The formation of nonwoven fabrics from the foregoing compositions may include manufacture of fibers by extrusion followed by weaving or bonding. The extrusion process may be accompanied by mechanical or aerodynamic drawing of the fibers. The fiber and fabrics of the present invention may be manufactured by any technique and/or equipment known in the art, many of which are well known. For example, spunbond nonwoven fabrics may be produced by spunbond nonwoven production lines produced by Reifenhauser GmbH & Co., of Troisdorf, Germany. The Reifenhauser system utilizes a slot drawing technique as described in U.S. Pat. No. 4,820,142.

Conventional Fine Denier Fibers

In one or more embodiments, fibers may be produced by continuous filament, bulked continuous filament, or staple fiber-formation techniques. For example, the polymer melt may be extruded through the holes in the die (spinneret), which may, for example, be between 0.3 mm and 0.8 mm in diameter. Low melt viscosity of the polymer may be achieved through the use of high melt temperature (e.g., 230° C. to 280° C.) and high melt flow rates (e.g., 15 g/10 min to 40 g/10 min) of the polymers used. A relatively large extruder may be equipped with a manifold to distribute a high output of molten polymer to a bank of from about eight to about twenty spinnerets. Each spinhead may be equipped with: a separate gear pump to regulate output through that spinhead; a filter pack, supported by a “breaker plate;” and the spinneret plate within the head. The number of holes in the spinneret plate determines the number of filaments in a yarn and varies considerably with the different yarn constructions, but it is typically in the range of 50 to 250. The holes can be grouped into round, annular, or rectangular patterns to assist in good distribution of the quench air flow.

Continuous Filament

Continuous filament (CF) yarns can range from 40 denier to 2,000 denier (denier=number of grams/9000 yd). Filaments can range from 1 to 20 denier per filament (dpf), although larger ranges are contemplated. Spinning speeds may vary from 800 m/min to 1500 m/min (2500 ft/min to 5000 ft/min). An exemplary method would proceed as follows. The filaments are drawn at draw ratios of 3:1 or more (one- or two-stage draw) and wound onto a package. Two-stage drawing allows higher draw ratios to be achieved. Winding speeds are 2,000 m/min to 3,500 m/min (6,600 ft/min to 11,500 ft/min). Spinning speeds in excess of 900 m/min (3000 ft/min) may require resins with a narrow molecular weight distribution to get the best spinnability with finer filaments, such as resins with a minimum MFR of 5 and a narrow molecular weight distribution, such as under 2.8 dg/min for example. In slower spinning processes, or in heavier denier filaments, a 16-MFR reactor grade product may be more appropriate.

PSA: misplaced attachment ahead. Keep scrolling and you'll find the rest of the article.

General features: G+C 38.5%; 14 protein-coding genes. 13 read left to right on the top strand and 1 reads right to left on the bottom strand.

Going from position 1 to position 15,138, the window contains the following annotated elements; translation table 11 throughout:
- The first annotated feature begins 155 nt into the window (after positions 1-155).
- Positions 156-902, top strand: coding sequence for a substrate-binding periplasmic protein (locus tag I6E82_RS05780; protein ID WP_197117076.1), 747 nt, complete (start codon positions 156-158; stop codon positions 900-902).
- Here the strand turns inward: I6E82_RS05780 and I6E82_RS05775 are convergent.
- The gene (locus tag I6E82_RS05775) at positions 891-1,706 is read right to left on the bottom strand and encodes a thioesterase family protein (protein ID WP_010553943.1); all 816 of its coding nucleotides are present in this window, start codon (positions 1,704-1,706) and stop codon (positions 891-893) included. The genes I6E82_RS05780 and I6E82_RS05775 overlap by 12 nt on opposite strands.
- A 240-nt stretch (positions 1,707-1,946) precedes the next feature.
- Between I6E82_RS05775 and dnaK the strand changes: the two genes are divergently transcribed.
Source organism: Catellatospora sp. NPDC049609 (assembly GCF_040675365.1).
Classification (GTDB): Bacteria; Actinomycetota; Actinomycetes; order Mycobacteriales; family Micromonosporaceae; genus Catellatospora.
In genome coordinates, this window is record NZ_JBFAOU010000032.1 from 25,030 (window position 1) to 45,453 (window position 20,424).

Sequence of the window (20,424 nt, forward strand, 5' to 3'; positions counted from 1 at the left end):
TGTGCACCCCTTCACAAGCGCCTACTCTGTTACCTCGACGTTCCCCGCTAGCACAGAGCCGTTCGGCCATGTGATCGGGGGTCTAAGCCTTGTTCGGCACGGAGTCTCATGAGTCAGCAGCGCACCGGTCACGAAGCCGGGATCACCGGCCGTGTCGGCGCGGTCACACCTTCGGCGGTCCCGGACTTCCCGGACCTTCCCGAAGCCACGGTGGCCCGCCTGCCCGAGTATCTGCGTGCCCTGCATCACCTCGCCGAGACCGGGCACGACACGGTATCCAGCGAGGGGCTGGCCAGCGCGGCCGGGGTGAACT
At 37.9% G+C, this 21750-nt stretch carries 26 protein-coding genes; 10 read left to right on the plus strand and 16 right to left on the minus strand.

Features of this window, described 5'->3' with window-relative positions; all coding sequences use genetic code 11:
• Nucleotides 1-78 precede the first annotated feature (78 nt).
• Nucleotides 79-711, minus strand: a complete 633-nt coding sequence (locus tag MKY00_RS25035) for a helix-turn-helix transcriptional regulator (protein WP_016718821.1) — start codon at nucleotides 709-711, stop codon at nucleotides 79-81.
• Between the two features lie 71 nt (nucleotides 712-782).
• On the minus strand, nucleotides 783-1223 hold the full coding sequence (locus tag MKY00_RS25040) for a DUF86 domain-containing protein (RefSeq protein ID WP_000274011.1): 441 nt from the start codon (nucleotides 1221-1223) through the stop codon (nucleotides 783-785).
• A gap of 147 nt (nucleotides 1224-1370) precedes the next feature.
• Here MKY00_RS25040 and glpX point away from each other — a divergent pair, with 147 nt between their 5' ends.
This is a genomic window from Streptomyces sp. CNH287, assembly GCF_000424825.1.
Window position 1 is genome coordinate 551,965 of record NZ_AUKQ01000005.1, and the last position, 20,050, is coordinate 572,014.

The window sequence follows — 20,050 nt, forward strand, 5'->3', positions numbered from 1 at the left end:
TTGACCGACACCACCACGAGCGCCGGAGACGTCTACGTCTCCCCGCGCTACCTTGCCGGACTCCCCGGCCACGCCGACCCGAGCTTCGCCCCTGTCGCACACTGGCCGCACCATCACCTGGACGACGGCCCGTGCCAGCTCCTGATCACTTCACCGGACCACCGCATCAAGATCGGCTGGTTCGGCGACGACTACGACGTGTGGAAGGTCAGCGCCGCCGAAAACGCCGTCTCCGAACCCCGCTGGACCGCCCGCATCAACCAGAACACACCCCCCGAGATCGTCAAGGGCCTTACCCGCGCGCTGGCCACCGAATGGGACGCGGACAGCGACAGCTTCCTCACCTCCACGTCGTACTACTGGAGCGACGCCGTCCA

Partially Oriented Yarn (POY)

Partially oriented yarn (POY) is the fiber produced directly from fiber spinning without solid state drawing (as continuous filament mentioned above). The orientation of the molecules in the fiber is done in the melt state just after the molten polymer leaves the spinneret. Once the fiber is solidified, no drawing of the fiber takes place and the fiber is wounded up into a package. The POY yarn (as opposed to fully oriented yarn, or FOY, which has gone through solid state orientation and has a higher tensile strength and lower elongation) tends to have a higher elongation and lower tenacity.

Bulked Continuous Filament

Bulked continuous filament fabrication processes fall into two basic types, one-step and two-step. For example, in a two-step process, an undrawn yarn is spun at less than 1,000 m/min (3,300 ft/min), usually about 750 m/min, and placed on a package. The yarn is drawn (usually in two stages) and “bulked” on a machine called a texturizer. Winding and drawing speeds are limited by the bulking or texturizing device, generally to 2,500 m/min (8,200 ft/min) or less. As in the two-step CF process, secondary crystallization requires prompt draw texturizing. Common bulked continuous filament processes include one-step spin/draw/text (SDT) processes. This process may provide better economics, efficiency and quality than the two-step process. They are similar to the one-step CF process, except that the bulking device is in-line. Bulk or texture may change yarn appearance, separating filaments and adding enough gentle bends and folds to make the yarn appear fatter (bulkier).

Staple Fiber

Fiber fabrication processes include two processes: traditional and compact spinning. The traditional process typically involves two steps: i) producing, applying finish, and winding followed by ii) drawing, a secondary finish application, crimping, and cutting into staple. During the traditional spinning process, a ‘triangle’ is created as fibers are drawn out of an apparatus. Compact spinning minimizes or eliminates the triangle, and may reduce the amount of stray fibers and weak spots in a thread. It is called ‘compact’ because outside fibers are compacted towards the core of the yarn as they are twisted.

Filaments can range, for example, from 1.5 dpf to >70 dpf, depending on the application. Staple length can be as short as 7 mm or as long as 200 mm (0.25 in. to 8 in.) to suit the application. For many applications, the fibers are crimped. Crimping is accomplished by over-feeding the tow into a steam-heated stuffer box with a pair of nip rolls. The over-feed folds the tow in the box, forming bends or crimps in the filaments. These bends may be heat-set by steam injected into the box. The MW, MWD, and isotactic content of the resin can affect crimp stability, amplitude, and ease of crimping.